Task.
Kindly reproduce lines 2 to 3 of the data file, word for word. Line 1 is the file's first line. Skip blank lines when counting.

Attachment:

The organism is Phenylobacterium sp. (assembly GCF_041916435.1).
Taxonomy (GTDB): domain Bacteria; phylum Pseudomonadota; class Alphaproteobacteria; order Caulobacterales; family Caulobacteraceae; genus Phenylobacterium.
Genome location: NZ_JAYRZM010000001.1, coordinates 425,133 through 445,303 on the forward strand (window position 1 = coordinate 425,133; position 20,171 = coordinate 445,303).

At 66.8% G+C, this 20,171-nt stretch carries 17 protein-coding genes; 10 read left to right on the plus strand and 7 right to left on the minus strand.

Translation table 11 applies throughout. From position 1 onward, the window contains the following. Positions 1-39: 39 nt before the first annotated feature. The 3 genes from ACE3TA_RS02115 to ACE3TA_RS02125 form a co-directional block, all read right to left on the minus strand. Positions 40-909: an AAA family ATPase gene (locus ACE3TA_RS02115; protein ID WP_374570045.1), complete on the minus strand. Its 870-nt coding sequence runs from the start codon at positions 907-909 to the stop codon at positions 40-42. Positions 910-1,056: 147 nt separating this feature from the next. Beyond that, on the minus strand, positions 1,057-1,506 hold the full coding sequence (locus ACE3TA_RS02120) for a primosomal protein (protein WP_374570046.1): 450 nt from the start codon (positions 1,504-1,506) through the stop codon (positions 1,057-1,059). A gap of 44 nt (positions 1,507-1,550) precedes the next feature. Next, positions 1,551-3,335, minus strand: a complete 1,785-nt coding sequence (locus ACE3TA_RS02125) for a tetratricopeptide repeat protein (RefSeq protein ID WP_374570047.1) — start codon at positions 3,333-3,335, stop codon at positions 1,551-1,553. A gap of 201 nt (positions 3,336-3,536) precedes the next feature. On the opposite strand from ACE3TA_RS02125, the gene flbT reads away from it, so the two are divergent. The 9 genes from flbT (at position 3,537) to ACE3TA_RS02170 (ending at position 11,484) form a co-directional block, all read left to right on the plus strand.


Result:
Taxonomy (GTDB): domain Bacteria; phylum Pseudomonadota; class Alphaproteobacteria; order Caulobacterales; family Caulobacteraceae; genus Phenylobacterium.
Genome location: NZ_JAYRZM010000001.1, coordinates 425,133 through 445,303 on the forward strand (window position 1 = coordinate 425,133; position 20,171 = coordinate 445,303).